It'll always be a wise decision to visit a local dealer or visit the far away dealer before making a purchase. Nothing ever beats a good test ride.


Well-Known Member
I think it's a good thing to make people aware that buying online can have pitfalls.. I don't begrudge anyone from doing so but for me personally, I wanted a dealer so that at least I could pretend I had someone to complain to that cared.


Well-Known Member
As someone who tends to buy bikes "direct", and handle most bike repair issues at home, my purchase experiences with entry level quality has been better than good. Additionally, newer up and coming quality innovative brands, as well as most national retailers, seem to go out of their way to help one achieve a top level of buyer satisfaction. These days, I can't imagine a LBS not having an online aspect to their business and still being be able to have a successful go of it.


Well-Known Member
As long as cheap sells it will be supplied. But even cheaper models can work with before and after sale support.

DIY will always be a thing and establishing a relationship with a LBS works well. Another option if available in your area are the mobile bike shop franchises.

I see that some online retailers are using this platform where their bikes are shipped directly to the MBS, properly assembled, delivered to your door and include afersale support. Charges apply of course and MBS availability is spotty at this time but seems to be on the rise.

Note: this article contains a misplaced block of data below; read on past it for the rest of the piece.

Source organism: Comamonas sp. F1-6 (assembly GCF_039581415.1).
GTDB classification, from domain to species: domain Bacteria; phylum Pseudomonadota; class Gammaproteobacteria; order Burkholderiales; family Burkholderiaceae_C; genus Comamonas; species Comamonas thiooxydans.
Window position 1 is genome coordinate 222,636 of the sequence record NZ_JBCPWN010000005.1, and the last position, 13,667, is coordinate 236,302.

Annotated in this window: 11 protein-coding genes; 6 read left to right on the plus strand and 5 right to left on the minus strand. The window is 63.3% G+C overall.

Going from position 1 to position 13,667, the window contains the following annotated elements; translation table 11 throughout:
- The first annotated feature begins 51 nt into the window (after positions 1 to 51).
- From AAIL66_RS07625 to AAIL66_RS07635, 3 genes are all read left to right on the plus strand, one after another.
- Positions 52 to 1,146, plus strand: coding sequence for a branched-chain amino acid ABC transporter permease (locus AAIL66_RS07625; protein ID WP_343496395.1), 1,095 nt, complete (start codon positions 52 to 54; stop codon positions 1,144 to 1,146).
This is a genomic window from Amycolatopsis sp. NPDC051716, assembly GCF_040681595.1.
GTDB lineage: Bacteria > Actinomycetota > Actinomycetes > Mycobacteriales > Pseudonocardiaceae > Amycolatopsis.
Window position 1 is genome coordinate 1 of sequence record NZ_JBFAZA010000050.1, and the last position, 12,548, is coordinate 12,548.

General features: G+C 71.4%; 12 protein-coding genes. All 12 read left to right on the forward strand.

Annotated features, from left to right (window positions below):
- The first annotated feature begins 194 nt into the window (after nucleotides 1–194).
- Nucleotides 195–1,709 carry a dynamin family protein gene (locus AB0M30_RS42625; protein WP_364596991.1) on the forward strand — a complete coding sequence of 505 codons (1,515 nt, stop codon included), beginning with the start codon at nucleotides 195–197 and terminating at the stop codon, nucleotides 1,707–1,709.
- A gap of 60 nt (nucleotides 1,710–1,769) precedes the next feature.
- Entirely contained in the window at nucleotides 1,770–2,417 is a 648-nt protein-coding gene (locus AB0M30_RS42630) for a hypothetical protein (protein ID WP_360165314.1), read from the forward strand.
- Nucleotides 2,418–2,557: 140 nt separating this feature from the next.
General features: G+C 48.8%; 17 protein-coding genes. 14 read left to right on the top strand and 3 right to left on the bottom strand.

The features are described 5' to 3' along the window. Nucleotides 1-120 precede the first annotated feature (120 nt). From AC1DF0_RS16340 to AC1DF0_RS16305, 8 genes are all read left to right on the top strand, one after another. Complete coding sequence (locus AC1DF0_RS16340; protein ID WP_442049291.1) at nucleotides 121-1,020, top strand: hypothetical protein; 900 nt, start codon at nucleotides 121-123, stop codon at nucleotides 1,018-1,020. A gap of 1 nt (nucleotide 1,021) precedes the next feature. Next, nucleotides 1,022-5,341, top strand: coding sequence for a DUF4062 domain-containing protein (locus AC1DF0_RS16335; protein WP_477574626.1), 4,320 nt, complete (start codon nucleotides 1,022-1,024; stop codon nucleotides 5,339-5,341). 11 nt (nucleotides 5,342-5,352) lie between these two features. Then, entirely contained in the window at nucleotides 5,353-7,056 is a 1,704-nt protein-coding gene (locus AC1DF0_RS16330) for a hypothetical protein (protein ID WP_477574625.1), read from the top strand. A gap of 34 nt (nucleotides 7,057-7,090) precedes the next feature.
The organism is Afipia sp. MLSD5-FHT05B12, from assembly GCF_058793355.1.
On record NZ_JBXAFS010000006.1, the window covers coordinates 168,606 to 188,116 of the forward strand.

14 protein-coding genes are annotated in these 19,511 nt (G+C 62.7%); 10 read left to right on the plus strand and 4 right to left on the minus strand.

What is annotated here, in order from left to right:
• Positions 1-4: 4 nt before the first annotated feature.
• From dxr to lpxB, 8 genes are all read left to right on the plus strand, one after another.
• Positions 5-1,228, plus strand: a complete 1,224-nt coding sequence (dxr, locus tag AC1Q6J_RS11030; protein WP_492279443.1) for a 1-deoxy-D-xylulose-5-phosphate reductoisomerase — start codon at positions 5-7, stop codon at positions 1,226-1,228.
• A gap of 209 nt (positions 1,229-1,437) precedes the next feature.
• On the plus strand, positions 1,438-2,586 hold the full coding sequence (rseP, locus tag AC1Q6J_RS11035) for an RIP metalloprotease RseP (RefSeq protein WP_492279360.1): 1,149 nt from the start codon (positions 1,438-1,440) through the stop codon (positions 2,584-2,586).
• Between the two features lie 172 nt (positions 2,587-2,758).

New Member
Originally I had planned on getting a Rad or a Juiced ebike but the wait and cost drove me to buy directly from China, knowing I would pretty much be responsible if something went wrong and have to take care of any repairs or problems myself. I did have a controller that went bad and was lucky that the vendor sent me a replacement for free and I got it in a week, but buying direct can be risky, I was lucky and found a good factory for bikes and batteries, (I am ordering a new one soon).


Well-Known Member
I would always prefer to buy from a local dealer but for many that just isn't possible. If no dealer is near, rad, juiced, FLX, M2S. seem like reasonably fair bets


Active Member